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Even before lifting your head from the pillow, your ever-vigilant eyes are opened to glance at the clock and give you a yay or nay whether you can sleep 5 more minutes. They hang out with you through an entire day, enabling you to experience many of the joys that contribute to your rich and meaningful life. In fact, it is estimated that 90% of what we learn during our lifetime is learned through use of the eyes. Wouldn’t it be a terrible mistake to take the health of your hard-working eyes for granted? Instead learn how you can help protect them into age ninety and beyond.
Seven Suggestions for Sight
• Eat spinach or other greens like collards and kale several times a week since they contain lutein, an antioxidant that greatly benefits the health of the eye’s macula. Be sure to eat these foods with a bit of olive oil to help better absorb them. One cup of raw spinach or ½ cup of cooked spinach provides 6 mg of lutein.
• Massage temples and pinch the skin between your brows to relax eyes and improve circulation.
• Cook with red onions instead of yellow since they have significantly more quercetin. Quercetin is a bioflavonoid that may benefit age-related eye concerns.
• Always wear sunglasses in bright sunlight. If you experience even a hint of a squint, get out the shades, and make sure they filter out the maximum amount of ultraviolet light.
• Blink regularly to cleanse, lubricate and de-stress the eyes.
• Some ophthalmologists recommend periodically covering your eyes with the palms of your hands to rest them. Practice this eye-break three times each day for 10 seconds each time.
A Twinkle in Your Eyes
Eyes that appear slightly moist look bright and healthy. Yet everyday activities and even the foods we eat can dry up that sparkle. Dry eyes respond well to supplements of evening primrose oil or borage oil thanks to their content of gamma linolenic acid (GLA). GLA is the precursor to prostaglandin E-1, a substance that is necessary for the secretion of tears, and supplementing with GLA has been found to support tear production. Also drink plenty of plain bottled water to keep your eyes hydrated, and stay far from beverages or other foods sweetened with aspartame, which has a drying effect on eyes.
The Triple Crown of Vision Health
1. Lutein — You can read this web page thanks to your macula, which is part of the retina. The #1 supplement for supporting the health of this central part of the eye is lutein, and the optimal dose is 20 mg.
2. Bilberry — Bilberry is the vision herb for all types of eye concerns. It aids in the regeneration of visual purple in the retina, which helps the eye adapt to low-density light (night vision), plus it improves delivery of oxygen and blood to the eyes, which is critical to vision health. It also strengthens collagen in the tiny capillaries that feed the eyes, and it offers strong antioxidant support for the entire eye. Aim for 320 mg of a formula standardized for 25% anthocyanidins each day.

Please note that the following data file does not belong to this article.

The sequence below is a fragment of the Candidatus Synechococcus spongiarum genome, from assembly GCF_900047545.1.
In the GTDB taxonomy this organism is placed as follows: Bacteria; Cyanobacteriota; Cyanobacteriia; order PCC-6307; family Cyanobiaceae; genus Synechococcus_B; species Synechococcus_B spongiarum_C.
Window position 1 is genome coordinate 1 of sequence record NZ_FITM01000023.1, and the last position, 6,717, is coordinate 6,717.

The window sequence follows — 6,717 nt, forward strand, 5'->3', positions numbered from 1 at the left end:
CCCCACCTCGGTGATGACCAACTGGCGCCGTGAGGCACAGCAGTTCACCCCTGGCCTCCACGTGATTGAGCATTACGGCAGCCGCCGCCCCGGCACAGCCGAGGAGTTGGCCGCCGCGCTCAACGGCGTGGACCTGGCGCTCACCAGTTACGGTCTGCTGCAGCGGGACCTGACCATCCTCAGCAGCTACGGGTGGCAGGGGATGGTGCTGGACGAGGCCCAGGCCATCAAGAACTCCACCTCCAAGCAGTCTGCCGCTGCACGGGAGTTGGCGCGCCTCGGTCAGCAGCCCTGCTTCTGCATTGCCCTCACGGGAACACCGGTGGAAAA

3. Zeaxanthin — Zeaxanthin is a carotenoid and antioxidant that is concentrated in the macula of the eye along with lutein. Most people do not consume enough of the foods that contain it (spinach and kale), so supplementation is helpful. Try to get 880 to 1000 mcg (1 mg) per day.
"Science indicates that lutein’s function in the eye’s macula (a small spot in the retina responsible for central vision) is the same as in plants: to filter out harmful, high-energy, blue wavelengths of visible light that can damage cells and tissues. Supplements using purified, crystalline lutein under the FloraGLO® name contain lutein identical to the lutein found in dark green leafy vegetables... Lutein also acts as an antioxidant, protecting cells by quenching free radicals."
Dr. Robert Abel, Jr., of Delaware Ophthalmology Consultants, is the author of The Eye Care Revolution and is an advisor to the Lutein Information Bureau.
Supplement Program of the National Eye Institute
The National Eye Institute sponsored a major study that ended in 2001, and the researchers concluded that five key nutrients were beneficial to eye health. The participants in the study took the following amounts of each nutrient for an average of 6.3 years. To read more about the study, visit National Eye Institute
• Beta-Carotene — 15 mg, which is equivalent to 25,000 IU. Beta-carotene is different from vitamin A, however. Although the body makes vitamin A from beta-carotene, supplements of vitamin A (retinol palmitate or acetate) should not exceed 10,000 IU per day.
• Vitamin E (Natural) — 400 IU
• Vitamin C — 500 mg
• Zinc — 80 mg
• Copper — 2 mg